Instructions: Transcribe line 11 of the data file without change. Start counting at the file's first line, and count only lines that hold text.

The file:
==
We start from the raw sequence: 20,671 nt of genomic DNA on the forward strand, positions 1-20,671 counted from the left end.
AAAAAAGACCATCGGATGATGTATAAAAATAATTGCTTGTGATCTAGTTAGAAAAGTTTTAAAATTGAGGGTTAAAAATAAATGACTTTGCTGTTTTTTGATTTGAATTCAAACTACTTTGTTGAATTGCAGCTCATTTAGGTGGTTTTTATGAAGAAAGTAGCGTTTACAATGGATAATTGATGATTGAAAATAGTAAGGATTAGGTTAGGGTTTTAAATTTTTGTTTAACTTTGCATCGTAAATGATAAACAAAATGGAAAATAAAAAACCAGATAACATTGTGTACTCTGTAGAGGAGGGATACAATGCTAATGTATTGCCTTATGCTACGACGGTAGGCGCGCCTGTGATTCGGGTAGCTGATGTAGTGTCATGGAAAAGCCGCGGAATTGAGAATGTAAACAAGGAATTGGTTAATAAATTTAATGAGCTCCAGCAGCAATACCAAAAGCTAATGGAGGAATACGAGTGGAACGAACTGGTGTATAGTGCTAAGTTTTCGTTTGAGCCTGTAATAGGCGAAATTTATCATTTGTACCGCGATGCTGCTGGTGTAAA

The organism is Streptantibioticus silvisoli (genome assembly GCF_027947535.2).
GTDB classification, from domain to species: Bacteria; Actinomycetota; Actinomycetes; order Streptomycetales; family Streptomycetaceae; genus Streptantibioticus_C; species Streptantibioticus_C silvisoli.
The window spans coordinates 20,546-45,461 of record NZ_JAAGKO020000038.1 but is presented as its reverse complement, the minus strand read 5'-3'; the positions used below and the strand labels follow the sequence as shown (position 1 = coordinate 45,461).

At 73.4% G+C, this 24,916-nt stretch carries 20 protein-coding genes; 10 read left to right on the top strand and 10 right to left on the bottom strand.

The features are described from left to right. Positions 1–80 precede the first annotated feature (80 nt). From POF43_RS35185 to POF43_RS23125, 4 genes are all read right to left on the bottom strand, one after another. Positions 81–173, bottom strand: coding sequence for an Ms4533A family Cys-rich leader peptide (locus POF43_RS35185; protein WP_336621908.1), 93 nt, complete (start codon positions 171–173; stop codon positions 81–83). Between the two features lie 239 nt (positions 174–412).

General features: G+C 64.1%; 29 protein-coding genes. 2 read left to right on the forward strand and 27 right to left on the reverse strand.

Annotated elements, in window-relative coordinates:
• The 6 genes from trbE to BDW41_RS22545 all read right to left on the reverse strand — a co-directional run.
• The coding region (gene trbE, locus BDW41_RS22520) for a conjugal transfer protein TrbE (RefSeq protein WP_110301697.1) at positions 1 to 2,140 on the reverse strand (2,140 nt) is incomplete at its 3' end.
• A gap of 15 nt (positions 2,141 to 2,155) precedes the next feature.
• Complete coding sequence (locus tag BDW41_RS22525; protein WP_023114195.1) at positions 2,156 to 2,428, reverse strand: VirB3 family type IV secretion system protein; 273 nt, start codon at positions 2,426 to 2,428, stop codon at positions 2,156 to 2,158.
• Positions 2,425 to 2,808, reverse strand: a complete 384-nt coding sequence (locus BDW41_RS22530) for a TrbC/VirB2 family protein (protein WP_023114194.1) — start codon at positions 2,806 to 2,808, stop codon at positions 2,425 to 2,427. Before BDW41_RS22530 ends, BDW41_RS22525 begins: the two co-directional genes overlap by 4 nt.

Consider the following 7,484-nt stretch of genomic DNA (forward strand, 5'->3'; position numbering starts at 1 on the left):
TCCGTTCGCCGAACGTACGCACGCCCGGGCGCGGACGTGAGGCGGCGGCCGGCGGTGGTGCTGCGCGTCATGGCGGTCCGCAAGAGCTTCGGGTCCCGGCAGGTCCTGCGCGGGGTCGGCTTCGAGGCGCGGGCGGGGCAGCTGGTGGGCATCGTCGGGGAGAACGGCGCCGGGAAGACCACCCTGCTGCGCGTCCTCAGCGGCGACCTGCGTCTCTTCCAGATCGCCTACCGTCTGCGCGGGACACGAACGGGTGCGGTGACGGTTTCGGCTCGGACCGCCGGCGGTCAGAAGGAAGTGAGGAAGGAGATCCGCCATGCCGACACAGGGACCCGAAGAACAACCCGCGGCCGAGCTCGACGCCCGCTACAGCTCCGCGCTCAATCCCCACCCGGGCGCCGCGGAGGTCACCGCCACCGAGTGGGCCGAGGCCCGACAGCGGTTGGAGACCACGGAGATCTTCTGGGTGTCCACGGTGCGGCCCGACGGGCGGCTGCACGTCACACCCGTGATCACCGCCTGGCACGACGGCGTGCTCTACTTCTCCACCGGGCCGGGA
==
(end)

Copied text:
• The coding region (gene trbE, locus BDW41_RS22520) for a conjugal transfer protein TrbE (RefSeq protein WP_110301697.1) at positions 1 to 2,140 on the reverse strand (2,140 nt) is incomplete at its 3' end.